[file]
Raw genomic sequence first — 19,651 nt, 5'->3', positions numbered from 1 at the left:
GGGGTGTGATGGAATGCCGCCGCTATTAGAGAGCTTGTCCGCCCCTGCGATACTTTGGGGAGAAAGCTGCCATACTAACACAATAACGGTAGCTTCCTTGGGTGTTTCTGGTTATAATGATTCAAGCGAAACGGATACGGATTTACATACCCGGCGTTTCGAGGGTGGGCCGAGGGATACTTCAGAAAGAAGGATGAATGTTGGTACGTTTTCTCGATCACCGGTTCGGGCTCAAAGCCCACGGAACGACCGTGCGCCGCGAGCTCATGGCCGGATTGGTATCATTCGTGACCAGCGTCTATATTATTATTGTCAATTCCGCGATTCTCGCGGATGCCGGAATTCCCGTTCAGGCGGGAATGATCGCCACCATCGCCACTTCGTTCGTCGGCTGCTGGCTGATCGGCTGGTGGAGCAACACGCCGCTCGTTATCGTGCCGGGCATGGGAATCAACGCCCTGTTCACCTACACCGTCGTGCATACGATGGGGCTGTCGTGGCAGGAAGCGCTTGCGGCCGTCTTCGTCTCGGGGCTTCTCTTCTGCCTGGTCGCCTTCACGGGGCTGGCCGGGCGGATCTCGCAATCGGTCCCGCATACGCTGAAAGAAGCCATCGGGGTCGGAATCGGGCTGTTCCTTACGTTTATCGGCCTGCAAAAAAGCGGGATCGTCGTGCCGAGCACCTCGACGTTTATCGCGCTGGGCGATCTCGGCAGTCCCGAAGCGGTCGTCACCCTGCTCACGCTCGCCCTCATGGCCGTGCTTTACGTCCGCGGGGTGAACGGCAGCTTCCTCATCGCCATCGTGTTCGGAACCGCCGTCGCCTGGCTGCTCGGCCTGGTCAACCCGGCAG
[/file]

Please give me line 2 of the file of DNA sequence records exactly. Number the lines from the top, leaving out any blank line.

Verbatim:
GGGGTGTGATGGAATGCCGCCGCTATTAGAGAGCTTGTCCGCCCCTGCGATACTTTGGGGAGAAAGCTGCCATACTAACACAATAACGGTAGCTTCCTTGGGTGTTTCTGGTTATAATGATTCAAGCGAAACGGATACGGATTTACATACCCGGCGTTTCGAGGGTGGGCCGAGGGATACTTCAGAAAGAAGGATGAATGTTGGTACGTTTTCTCGATCACCGGTTCGGGCTCAAAGCCCACGGAACGACCGTGCGCCGCGAGCTCATGGCCGGATTGGTATCATTCGTGACCAGCGTCTATATTATTATTGTCAATTCCGCGATTCTCGCGGATGCCGGAATTCCCGTTCAGGCGGGAATGATCGCCACCATCGCCACTTCGTTCGTCGGCTGCTGGCTGATCGGCTGGTGGAGCAACACGCCGCTCGTTATCGTGCCGGGCATGGGAATCAACGCCCTGTTCACCTACACCGTCGTGCATACGATGGGGCTGTCGTGGCAGGAAGCGCTTGCGGCCGTCTTCGTCTCGGGGCTTCTCTTCTGCCTGGTCGCCTTCACGGGGCTGGCCGGGCGGATCTCGCAATCGGTCCCGCATACGCTGAAAGAAGCCATCGGGGTCGGAATCGGGCTGTTCCTTACGTTTATCGGCCTGCAAAAAAGCGGGATCGTCGTGCCGAGCACCTCGACGTTTATCGCGCTGGGCGATCTCGGCAGTCCCGAAGCGGTCGTCACCCTGCTCACGCTCGCCCTCATGGCCGTGCTTTACGTCCGCGGGGTGAACGGCAGCTTCCTCATCGCCATCGTGTTCGGAACCGCCGTCGCCTGGCTGCTCGGCCTGGTCAACCCGGCAG